ACOG Menu

FDA Releases New Guidance and Draft Product Labeling for Laparoscopic Power Morcellators

  • Practice Advisory PA
  • March 2020

On February 25, 2020, the U.S. Food and Drug Administration (FDA) released an updated Safety Communication on laparoscopic power morcellation. This is an update to the FDA’s 2014 Safety Communication providing guidance on the use of power morcellation for the management of leiomyomas (fibroids). The FDA now recommends performing laparoscopic power morcellation for myomectomy or hysterectomy only with a tissue containment system, legally marketed in the U.S. for use during laparoscopic power morcellation. Additionally, the FDA’s new guidance states that laparoscopic power morcellators for the removal of uterine tissue containing suspected leiomyomas should not be used in patients who are:

  • Post-menopausal or over 50 years of age, or
  • Candidates for removal of tissue (en bloc) through the vagina or via a mini-laparotomy incision.

ACOG’s current guidance on the use of morcellation for the surgical management of women with presumed symptomatic leiomyomas is Committee Opinion #770, Uterine Morcellation for Presumed Leiomyomas (March 2019).

  • ACOG agrees with the FDA that women over 50 years or postmenopausal have an increased risk of an unsuspected leiomyosarcoma when compared with women 50 years of age and younger. ACOG strongly warns against morcellation in this population. As detailed in ACOG’s Committee Opinion #770, the risk of malignancy increases with age, so for older women (50 years and older based on decision models), although the overall risk of an unsuspected leiomyosarcoma and procedure-related mortality is low, incremental mortality is greater in those women undergoing a laparoscopic approach with power morcellation because of the higher risk of an unsuspected leiomyosarcoma as women age.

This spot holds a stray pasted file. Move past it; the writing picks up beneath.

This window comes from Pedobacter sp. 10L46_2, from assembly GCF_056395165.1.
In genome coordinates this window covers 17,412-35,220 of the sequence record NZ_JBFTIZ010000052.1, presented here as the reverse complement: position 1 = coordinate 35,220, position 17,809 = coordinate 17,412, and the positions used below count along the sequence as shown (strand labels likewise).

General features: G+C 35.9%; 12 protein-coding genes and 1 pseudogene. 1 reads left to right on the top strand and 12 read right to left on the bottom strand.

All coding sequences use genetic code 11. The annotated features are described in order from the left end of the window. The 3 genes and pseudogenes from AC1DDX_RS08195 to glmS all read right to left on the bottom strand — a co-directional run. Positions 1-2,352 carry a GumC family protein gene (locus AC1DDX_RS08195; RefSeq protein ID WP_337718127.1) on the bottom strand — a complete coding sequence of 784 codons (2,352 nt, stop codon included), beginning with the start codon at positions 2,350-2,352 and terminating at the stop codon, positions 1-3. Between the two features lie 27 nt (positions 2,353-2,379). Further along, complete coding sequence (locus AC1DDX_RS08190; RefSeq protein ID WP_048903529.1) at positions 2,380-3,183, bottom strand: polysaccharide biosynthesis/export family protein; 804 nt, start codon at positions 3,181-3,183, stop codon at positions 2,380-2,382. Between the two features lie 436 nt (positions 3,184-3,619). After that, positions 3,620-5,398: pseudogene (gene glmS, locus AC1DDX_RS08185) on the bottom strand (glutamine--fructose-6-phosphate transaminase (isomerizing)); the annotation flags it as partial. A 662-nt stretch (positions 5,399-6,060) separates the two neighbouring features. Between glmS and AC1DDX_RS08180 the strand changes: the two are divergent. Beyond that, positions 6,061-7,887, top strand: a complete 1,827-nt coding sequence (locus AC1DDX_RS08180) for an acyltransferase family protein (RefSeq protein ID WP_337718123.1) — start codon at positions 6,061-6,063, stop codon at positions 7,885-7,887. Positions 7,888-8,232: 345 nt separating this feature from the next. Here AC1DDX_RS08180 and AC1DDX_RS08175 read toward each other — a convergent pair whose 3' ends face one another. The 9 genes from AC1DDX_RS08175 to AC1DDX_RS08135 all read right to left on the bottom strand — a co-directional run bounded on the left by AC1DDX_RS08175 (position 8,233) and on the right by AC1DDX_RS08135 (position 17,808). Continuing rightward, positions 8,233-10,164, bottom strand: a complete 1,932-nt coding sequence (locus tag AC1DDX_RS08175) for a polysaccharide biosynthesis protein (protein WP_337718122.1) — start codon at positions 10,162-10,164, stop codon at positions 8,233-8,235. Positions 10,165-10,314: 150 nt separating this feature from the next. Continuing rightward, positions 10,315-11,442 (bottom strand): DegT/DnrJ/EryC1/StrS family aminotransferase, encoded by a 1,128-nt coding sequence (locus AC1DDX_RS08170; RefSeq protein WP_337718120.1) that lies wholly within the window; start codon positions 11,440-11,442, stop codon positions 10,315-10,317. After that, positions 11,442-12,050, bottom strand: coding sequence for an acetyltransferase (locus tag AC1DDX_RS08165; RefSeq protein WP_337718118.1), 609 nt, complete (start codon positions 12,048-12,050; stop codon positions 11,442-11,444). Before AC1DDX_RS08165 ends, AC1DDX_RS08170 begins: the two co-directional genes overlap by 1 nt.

• Current data on the use of tissue containment system are limited and more research is needed. While ACOG acknowledges the FDA’s new recommendation that laparoscopic power morcellation for myomectomy or hysterectomy should only be performed with a tissue containment system (legally marketed in the U.S. for use during laparoscopic power morcellation), more information is needed. It is still unknown whether the use of a containment system prevents the spread of benign or malignant tissue. As noted in Committee Opinion #770, additional concerns include that bags may make morcellation more cumbersome, resulting in increased operative time, or could obstruct visualization of other abdominal contents, resulting in injury to those obscured organs.
  • As for all procedures, informed consent and shared decision-making are essential. Women should be informed of the risks and benefits of morcellation, including the possible risk of disseminating an occult uterine malignancy by morcellation, as well as the risk of disseminating benign uterine tissue. The process of informed consent also is expected to include informing women about the potential risks and benefits of an abdominal approach to a hysterectomy or myomectomy compared with other minimally invasive methods. See Committee Opinion #770 for potential talking points for physicians to use when counseling patients about surgery for presumed leiomyomas.